Skip to main content

LPI Blog


Showing 40 of 144 results
Blog
COVID blog series: Home-School Partnerships Key to Supporting Students With Disabilities
Blog
| Pandemic-related school closures have underscored the essential role that home-school partnerships play in supporting the needs and ongoing development of students. This is particularly true for students with disabilities, whose educational plans can include the provision and coordination of multiple services. Teachers and school district staff share how they are strengthening communication with families and tapping new tools and resources to support students with disabilities.
Blog
Learning in the Time of COVID-19 blog series art
Blog
| Cuts to school budgets as a result of the added costs and reduced revenue since the start of the COVID-19 pandemic have not yet been as severe as originally predicted, but the evidence indicates that much more severe challenges lie ahead. This blog explains how COVID-19 has affected state education budgets—and explores the implications for public education funding this year and into the future.
Blog
Learning in the Time of COVID-19 blog series art
Blog
| The pandemic has forced policymakers and educators to rethink and retool in order to ensure continued student learning, despite school closures. The crisis of COVID-19 also creates an opportunity to build long-term capacity and enact new policies and practices to advance more equitable and student-centered school systems. This blog provides an overview of a comprehensive framework for restarting and reinventing school.
Blog
Blog series graphic: Educator Preparation: Innovation & Adaptation by Maria Hyler
Blog
| As U.S. schools closed their doors this past spring in response to the COVID-19 pandemic, a little-considered effect was the impact of school closures on the preparation of the next generation of educators. Leaders of educator preparation programs affiliated with EdPrepLab share how they have adapted to the changing landscape. The crisis has created opportunities for programs to innovate, while maintaining high standards and a commitment to equity.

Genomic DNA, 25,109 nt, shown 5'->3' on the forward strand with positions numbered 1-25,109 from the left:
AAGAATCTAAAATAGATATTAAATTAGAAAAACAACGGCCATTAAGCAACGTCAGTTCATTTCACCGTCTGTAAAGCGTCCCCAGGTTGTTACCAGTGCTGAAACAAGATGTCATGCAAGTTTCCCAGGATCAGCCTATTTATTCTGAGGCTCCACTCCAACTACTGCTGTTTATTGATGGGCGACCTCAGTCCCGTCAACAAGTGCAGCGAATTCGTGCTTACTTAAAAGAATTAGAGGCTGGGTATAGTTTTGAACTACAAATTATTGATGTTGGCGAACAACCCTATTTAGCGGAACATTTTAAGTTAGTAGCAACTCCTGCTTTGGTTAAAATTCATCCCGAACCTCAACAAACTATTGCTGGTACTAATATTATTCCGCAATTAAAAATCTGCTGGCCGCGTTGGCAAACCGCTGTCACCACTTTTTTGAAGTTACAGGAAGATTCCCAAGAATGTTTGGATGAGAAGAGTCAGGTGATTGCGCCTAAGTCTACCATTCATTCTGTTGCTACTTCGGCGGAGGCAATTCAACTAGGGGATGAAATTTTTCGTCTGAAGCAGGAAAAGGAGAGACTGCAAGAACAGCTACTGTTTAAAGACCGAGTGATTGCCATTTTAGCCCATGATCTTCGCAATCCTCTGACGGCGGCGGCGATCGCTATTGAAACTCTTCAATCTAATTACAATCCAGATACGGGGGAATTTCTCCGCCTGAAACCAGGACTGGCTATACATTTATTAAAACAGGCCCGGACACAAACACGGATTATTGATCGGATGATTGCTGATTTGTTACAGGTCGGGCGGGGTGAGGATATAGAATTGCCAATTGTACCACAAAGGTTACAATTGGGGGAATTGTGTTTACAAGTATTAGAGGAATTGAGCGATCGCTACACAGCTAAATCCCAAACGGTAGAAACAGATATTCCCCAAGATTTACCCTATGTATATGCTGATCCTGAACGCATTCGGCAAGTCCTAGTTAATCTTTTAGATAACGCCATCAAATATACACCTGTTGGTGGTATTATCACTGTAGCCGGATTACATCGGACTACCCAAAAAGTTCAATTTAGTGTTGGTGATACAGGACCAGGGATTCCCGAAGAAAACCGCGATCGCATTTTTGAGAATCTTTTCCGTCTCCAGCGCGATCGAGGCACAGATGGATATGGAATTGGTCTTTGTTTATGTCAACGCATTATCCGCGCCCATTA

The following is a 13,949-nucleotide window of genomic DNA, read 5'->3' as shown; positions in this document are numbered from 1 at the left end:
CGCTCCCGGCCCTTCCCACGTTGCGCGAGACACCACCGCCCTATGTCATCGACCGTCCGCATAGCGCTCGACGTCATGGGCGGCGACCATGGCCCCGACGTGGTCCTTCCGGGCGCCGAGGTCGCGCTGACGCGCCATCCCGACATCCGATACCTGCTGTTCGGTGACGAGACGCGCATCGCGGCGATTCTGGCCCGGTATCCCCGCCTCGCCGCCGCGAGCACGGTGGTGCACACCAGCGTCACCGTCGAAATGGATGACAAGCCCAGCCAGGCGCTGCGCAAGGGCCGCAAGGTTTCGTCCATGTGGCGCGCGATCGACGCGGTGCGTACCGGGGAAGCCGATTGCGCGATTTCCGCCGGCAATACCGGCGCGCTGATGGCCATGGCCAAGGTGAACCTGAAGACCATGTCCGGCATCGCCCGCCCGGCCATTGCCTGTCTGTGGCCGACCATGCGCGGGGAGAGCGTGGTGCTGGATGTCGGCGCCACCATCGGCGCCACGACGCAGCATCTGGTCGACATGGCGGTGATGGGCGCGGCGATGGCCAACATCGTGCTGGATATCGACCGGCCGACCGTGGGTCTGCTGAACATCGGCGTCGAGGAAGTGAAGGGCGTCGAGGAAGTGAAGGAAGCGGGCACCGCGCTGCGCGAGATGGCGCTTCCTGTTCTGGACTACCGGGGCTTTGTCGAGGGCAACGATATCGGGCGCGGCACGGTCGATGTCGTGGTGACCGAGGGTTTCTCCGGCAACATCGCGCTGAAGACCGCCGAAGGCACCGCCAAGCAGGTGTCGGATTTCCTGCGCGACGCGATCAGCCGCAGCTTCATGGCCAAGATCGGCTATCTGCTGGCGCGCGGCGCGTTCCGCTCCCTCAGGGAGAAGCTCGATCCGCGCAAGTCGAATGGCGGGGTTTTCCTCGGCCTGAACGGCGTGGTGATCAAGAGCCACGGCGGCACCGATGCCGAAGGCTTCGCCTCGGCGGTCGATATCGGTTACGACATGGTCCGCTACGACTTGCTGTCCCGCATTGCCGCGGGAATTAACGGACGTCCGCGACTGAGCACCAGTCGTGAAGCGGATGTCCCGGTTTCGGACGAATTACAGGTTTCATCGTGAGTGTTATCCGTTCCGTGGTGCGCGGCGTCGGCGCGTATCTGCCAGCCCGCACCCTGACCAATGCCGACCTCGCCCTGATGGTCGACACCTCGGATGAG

Blog
Blog
| COVID-19 hasn’t stopped teachers and students from engaging in powerful teaching and learning. As schools shifted to distance learning in the closing months of the 2019–20 school year, course adaptions created opportunities for students to make new discoveries about themselves and topics of interest. Through authentic projects and presentations of learning, students have demonstrated that they remain hungry for and capable of doing rigorous, meaningful work.
Blog
Blog
| As school and district leaders prepare to start school—whether in person or virtually—their work should be grounded in two essential questions: How can we address the acute needs of young people, who continue to grapple with the dual impacts of COVID 19 and systemic racism? And, how can we use this crisis as an opportunity to transform schools into nurturing communities that are committed to equity, diversity, and antiracism?
Blog
Learning in the Time of COVID-19 blog series art
Blog
| Educators with the Hawaiian-focused charter schools have adapted their practices, grounded in Hawaiian culture and students’ relationship and responsibility to natural environments, to the constraints brought on by COVID-19. While nothing can replace the ocean voyages, agricultural work, and community service activities that are central elements of their “typical” school year, staff have developed new virtual ʻāina-based (land-based) activities and assessments to respond to the new reality of distance learning.
Blog
Blog
| The decision of when and how to reopen schools is one of the most critical of our times. To do so effectively, we would do well to look at what has worked—and what has not—around the world. Adequate federal funding is also necessary for the additional staff and equipment needed to make schools safe.
Blog
Blog
| As federal policymakers craft future COVID-19 relief packages, two key questions should guide their analysis: First, what will it take to make school districts whole—that is, make sure they have sufficient funding to cover the myriad of added costs and budget cuts associated with COVID-19? And, how can federal funds be used to address historic and current inequities in ways that put us on a path toward a more just educational future?
Blog
Blog
| COVID-19 has disrupted learning for nearly all of the country’s 50.8 million public schools students and those hit the hardest are the nation’s most marginalized students. During the disruption, community schools have proven to be highly effective at assessing needs and mobilizing supports for students and families. As policymakers look to the future, this is an approach they can consider.